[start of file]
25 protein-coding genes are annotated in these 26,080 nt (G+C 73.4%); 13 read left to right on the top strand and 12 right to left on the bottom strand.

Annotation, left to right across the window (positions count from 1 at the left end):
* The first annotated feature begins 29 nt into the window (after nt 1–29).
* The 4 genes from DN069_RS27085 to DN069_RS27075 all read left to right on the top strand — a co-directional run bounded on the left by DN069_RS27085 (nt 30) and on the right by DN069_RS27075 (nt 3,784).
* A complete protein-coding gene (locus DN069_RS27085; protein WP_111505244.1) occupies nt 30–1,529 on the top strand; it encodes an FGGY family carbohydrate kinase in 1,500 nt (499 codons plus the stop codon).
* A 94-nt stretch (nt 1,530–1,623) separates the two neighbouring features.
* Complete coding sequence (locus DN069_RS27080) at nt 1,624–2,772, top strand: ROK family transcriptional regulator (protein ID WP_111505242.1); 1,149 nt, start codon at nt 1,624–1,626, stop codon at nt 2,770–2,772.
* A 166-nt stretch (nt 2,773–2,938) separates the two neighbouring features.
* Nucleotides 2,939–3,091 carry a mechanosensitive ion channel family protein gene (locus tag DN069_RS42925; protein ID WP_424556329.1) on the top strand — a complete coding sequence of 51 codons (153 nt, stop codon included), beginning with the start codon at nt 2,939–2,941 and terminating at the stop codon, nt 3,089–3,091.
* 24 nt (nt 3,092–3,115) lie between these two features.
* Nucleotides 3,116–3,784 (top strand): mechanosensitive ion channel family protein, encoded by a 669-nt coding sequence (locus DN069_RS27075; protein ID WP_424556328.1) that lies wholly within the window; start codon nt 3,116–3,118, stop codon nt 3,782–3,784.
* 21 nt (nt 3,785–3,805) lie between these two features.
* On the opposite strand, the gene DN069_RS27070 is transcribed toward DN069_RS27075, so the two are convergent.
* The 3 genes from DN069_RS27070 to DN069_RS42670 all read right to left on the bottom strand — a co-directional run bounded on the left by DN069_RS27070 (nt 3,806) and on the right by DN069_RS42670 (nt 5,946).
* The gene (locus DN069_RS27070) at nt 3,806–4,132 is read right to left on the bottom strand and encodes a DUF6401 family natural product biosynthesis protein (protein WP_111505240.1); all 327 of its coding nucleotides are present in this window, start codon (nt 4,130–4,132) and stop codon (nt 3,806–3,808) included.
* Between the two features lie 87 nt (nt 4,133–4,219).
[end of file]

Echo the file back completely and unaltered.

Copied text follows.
25 protein-coding genes are annotated in these 26,080 nt (G+C 73.4%); 13 read left to right on the top strand and 12 right to left on the bottom strand.

Annotation, left to right across the window (positions count from 1 at the left end):
* The first annotated feature begins 29 nt into the window (after nt 1–29).
* The 4 genes from DN069_RS27085 to DN069_RS27075 all read left to right on the top strand — a co-directional run bounded on the left by DN069_RS27085 (nt 30) and on the right by DN069_RS27075 (nt 3,784).
* A complete protein-coding gene (locus DN069_RS27085; protein WP_111505244.1) occupies nt 30–1,529 on the top strand; it encodes an FGGY family carbohydrate kinase in 1,500 nt (499 codons plus the stop codon).
* A 94-nt stretch (nt 1,530–1,623) separates the two neighbouring features.
* Complete coding sequence (locus DN069_RS27080) at nt 1,624–2,772, top strand: ROK family transcriptional regulator (protein ID WP_111505242.1); 1,149 nt, start codon at nt 1,624–1,626, stop codon at nt 2,770–2,772.
* A 166-nt stretch (nt 2,773–2,938) separates the two neighbouring features.
* Nucleotides 2,939–3,091 carry a mechanosensitive ion channel family protein gene (locus tag DN069_RS42925; protein ID WP_424556329.1) on the top strand — a complete coding sequence of 51 codons (153 nt, stop codon included), beginning with the start codon at nt 2,939–2,941 and terminating at the stop codon, nt 3,089–3,091.
* 24 nt (nt 3,092–3,115) lie between these two features.
* Nucleotides 3,116–3,784 (top strand): mechanosensitive ion channel family protein, encoded by a 669-nt coding sequence (locus DN069_RS27075; protein ID WP_424556328.1) that lies wholly within the window; start codon nt 3,116–3,118, stop codon nt 3,782–3,784.
* 21 nt (nt 3,785–3,805) lie between these two features.
* On the opposite strand, the gene DN069_RS27070 is transcribed toward DN069_RS27075, so the two are convergent.
* The 3 genes from DN069_RS27070 to DN069_RS42670 all read right to left on the bottom strand — a co-directional run bounded on the left by DN069_RS27070 (nt 3,806) and on the right by DN069_RS42670 (nt 5,946).
* The gene (locus DN069_RS27070) at nt 3,806–4,132 is read right to left on the bottom strand and encodes a DUF6401 family natural product biosynthesis protein (protein WP_111505240.1); all 327 of its coding nucleotides are present in this window, start codon (nt 4,130–4,132) and stop codon (nt 3,806–3,808) included.
* Between the two features lie 87 nt (nt 4,133–4,219).